The 6 Wedding Photography Styles You Need to Know
Every couple has different style preferences—from color schemes to wedding themes to wedding outfits. But one of the biggest decisions you'll have to make is which wedding photography style to use to capture your big day. Whether you're drawn towards dark and moody pictures or bright fine art shots, there's a style out there for every kind of couple. Plus, deciding on your wedding photography style can help you choose your wedding photographer on The Knot Marketplace, since different pros specialize in different aesthetics. "It's important for clients to choose a photographer who represents their desired wedding photography style," says Moesia Davis, owner of Mo Davis Photography. "Many photographers will not deviate from the style that represents their specific brand. From the initial meetings, there has to be a clear perspective of your wedding photography expectations."
Another pro of deciding your wedding photography style ahead of time? It can help guide the rest of wedding planning process. Knowing the vibe of your pictures can help you decide on decor. A dark and moody style, for example, brings out deep, bold hues, while fine arts pictures look gorgeous with bright, bold colors. If you're unsure about what kind of wedding photography style to choose, we rounded up the most common to help you decide. Read all about them below.
What are the different types of wedding photography?
The first decision you'll need to make for your wedding day is whether to go with digital or film (or a mix of both, which some photographers will do). Digital is the most common way of photographing a wedding ceremony. The biggest advantage? Time. Depending on your photographer, you could see snaps just days after your wedding. Digital cameras can also shoot in very low light—a perk when you're photographing an afternoon-into-evening wedding. And thanks to a display screen, your photographer can preview shots and adjust accordingly. "A digital photographer has more freedom to explore lighting options and angles," says Jasmine Star of Jasmine Star Photography. "You can push creative boundaries without the limits of film." For you, that means lots of images to choose from when putting together your album.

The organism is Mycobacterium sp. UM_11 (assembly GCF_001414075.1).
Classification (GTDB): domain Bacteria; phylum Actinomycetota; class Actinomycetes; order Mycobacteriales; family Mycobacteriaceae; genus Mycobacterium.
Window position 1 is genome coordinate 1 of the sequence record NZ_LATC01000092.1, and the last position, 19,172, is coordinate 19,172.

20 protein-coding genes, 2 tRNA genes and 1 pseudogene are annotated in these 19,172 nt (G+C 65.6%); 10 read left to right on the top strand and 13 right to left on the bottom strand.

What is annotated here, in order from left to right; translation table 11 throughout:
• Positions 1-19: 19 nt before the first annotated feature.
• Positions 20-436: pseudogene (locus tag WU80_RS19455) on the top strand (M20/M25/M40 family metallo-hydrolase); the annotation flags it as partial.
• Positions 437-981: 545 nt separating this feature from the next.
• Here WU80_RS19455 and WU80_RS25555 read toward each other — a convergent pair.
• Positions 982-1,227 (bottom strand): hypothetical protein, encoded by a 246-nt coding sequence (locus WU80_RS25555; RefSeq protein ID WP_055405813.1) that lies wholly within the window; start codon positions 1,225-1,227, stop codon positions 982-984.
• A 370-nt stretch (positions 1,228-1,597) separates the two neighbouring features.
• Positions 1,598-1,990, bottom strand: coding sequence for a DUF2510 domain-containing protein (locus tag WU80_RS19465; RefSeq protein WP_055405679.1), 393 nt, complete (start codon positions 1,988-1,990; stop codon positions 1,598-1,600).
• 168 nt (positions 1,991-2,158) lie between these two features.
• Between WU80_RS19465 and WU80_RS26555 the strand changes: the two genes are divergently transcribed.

But there are pros to going with film for your wedding photos. Images shot with film have a soft, organic quality to them. "Film has a better range, from highlights to shadows," says Braedon Flynn of Braedon Photography. But shooting with film is more work and more money too. In addition to purchasing rolls of film, processing and editing images take time. "My costs in film and processing are around $1,500 per wedding," Flynn says. "I wait to get photos back from our lab and then I need to edit them, so there's about a four-week turnaround."
The Most Common Wedding Photography Styles
There are several different wedding photography styles you can choose from on your big day. Whether you want a sweet, romantic vibe or an edgy look, your photographer can bring your vision to life. Here are a few of the most common styles of wedding photography.